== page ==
Author(s): Palmer FB, Anand KJ, Graff JC, Murphy LE, Qu Y,
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Abstract OBJECTIVE: To determine demographic, maternal, and child factors associated with socioemotional (SE) problems and chronic stress in 1-year-old children. STUDY DESIGN: This was a prospective, longitudinal, community-based study, which followed mother-infant dyads (n = 1070; representative of race, education, and income status of Memphis/Shelby County, Tennessee) from midgestation into early childhood. Child SE development was measured using the Brief Infant-Toddler Social and Emotional Assessment in all 1097 1-year-olds. Chronic stress was assessed by hair cortisol in a subsample of 1-year-olds (n = 297). Multivariate regression models were developed to predict SE problems and hair cortisol levels. RESULTS: More black mothers than white mothers reported SE problems in their 1-year-olds (32.9\% vs 10.2\%; P < .001). In multivariate regression, SE problems in blacks were predicted by lower maternal education, greater parenting stress and maternal psychological distress, and higher cyclothymic personality score. In whites, predictors of SE problems were Medicaid insurance, higher maternal depression score at 1 year, greater parenting stress and maternal psychological distress, higher dysthymic personality score, and male sex. SE problem scores were associated with higher hair cortisol levels (P = .01). Blacks had higher hair cortisol levels than whites (P < .001). In the entire subsample, increased hair cortisol levels were associated with higher parenting stress (P = .001), lower maternal depression score (P = .01), lower birth length (P < .001), and greater length at 1 year of age (P = .003). CONCLUSION: Differences in maternal education, insurance, mental health, and early stress may disrupt SE development in children. Complex relationships between hair cortisol level in 1-year-olds and maternal parenting stress and depression symptoms suggest dysregulation of the child's hypothalamic-pituitary-adrenal axis. Copyright © 2013 Mosby, Inc. All rights reserved.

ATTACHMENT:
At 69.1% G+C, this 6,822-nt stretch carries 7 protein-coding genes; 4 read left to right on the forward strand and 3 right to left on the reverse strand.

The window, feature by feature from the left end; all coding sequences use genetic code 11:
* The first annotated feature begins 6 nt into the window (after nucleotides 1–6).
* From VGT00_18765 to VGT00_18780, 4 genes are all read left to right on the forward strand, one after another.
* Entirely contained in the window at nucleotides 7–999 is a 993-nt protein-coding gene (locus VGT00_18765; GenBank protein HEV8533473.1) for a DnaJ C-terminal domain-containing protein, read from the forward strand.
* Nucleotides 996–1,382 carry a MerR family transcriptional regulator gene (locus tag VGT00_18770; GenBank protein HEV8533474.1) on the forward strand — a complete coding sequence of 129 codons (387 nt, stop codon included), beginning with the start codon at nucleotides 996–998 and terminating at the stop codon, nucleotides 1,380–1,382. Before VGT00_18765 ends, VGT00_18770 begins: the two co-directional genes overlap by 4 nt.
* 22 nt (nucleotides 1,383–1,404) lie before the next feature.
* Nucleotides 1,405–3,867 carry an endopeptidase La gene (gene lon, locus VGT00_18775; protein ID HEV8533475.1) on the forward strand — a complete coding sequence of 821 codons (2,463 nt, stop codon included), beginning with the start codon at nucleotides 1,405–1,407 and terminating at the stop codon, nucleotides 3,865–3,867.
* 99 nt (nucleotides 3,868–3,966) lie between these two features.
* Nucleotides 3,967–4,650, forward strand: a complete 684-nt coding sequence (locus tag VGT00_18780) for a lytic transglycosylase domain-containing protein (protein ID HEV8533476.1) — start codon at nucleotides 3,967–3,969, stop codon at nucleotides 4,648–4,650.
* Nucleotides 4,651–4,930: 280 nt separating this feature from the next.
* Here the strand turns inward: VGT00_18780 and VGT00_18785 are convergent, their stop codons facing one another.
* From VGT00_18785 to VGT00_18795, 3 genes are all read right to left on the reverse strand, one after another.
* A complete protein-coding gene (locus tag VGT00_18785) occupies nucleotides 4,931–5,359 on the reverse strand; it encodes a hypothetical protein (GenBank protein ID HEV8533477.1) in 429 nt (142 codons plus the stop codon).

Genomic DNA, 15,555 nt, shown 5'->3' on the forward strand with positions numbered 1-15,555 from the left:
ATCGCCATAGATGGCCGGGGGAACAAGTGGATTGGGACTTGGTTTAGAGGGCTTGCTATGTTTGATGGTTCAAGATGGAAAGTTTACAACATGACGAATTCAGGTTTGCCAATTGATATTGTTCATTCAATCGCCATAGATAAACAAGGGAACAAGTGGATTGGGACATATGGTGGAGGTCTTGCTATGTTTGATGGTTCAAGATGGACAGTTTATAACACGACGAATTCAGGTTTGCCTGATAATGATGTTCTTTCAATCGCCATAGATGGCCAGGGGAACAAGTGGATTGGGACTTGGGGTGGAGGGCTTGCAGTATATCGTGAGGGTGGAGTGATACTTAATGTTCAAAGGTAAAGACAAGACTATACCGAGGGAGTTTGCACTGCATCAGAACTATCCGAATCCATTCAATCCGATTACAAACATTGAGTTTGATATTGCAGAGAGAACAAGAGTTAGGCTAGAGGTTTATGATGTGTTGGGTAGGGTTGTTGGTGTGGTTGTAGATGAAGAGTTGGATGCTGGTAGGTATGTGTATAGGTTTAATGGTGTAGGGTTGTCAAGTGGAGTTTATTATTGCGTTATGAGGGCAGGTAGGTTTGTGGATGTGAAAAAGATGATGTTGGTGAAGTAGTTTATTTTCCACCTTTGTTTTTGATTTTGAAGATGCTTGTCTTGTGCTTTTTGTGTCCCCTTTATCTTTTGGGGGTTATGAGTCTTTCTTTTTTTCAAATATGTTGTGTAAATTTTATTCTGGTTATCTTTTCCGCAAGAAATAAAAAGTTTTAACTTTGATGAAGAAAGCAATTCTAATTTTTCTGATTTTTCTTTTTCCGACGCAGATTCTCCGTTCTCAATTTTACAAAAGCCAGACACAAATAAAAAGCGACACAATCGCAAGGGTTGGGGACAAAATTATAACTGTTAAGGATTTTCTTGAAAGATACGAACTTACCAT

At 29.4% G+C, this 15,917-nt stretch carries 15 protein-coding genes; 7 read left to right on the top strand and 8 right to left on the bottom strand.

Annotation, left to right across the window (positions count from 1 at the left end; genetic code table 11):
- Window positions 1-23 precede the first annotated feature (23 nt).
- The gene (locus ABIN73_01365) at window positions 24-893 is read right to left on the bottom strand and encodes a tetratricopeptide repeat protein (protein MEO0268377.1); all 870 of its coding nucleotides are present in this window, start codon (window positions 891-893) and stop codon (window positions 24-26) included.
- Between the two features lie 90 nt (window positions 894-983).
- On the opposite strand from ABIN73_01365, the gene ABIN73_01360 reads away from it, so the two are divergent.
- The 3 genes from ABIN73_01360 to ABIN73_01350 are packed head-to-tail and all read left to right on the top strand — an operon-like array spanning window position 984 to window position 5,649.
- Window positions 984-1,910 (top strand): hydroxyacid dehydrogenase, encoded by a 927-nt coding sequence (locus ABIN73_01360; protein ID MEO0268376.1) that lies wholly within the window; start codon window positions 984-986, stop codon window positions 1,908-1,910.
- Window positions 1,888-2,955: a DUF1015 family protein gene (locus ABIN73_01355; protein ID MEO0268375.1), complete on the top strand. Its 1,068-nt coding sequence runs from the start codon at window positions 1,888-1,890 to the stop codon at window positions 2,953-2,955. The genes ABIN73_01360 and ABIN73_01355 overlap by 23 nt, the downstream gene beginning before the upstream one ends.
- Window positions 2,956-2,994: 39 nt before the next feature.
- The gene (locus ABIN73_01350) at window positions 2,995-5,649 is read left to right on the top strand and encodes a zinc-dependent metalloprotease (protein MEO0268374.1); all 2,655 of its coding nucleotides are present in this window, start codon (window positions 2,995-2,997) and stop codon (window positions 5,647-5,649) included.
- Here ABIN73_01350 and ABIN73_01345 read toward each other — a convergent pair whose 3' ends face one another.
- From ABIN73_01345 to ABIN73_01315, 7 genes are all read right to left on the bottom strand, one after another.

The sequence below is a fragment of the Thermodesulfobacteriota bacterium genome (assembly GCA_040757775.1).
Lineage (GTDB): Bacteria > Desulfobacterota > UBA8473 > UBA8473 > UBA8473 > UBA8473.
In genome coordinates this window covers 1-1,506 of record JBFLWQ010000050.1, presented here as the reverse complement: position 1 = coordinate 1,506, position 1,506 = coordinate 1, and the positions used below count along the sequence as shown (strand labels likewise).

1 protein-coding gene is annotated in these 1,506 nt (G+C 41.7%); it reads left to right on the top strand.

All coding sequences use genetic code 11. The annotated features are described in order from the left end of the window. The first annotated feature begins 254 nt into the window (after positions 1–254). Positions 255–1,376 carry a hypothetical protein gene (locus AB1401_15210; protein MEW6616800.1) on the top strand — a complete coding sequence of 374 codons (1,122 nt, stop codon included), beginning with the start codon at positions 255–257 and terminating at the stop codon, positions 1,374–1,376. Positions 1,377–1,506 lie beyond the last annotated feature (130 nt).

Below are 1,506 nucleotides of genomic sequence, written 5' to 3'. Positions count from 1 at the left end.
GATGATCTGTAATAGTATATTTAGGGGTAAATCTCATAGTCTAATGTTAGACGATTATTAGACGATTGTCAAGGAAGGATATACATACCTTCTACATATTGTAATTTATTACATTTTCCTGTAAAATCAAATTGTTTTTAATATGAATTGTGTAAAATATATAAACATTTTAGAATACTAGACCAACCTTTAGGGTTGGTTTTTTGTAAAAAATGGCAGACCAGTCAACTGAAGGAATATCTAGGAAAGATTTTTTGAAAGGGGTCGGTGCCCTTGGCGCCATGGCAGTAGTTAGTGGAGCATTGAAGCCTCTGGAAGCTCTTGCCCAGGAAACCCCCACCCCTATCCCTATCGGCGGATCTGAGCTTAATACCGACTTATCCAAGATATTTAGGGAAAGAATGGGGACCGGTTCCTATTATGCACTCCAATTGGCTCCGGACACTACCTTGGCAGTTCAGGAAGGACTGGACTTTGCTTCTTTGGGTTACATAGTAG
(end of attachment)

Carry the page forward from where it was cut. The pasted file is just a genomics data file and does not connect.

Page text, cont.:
This article was published in J Pediatr
and referenced in Journal of Depression and Anxiety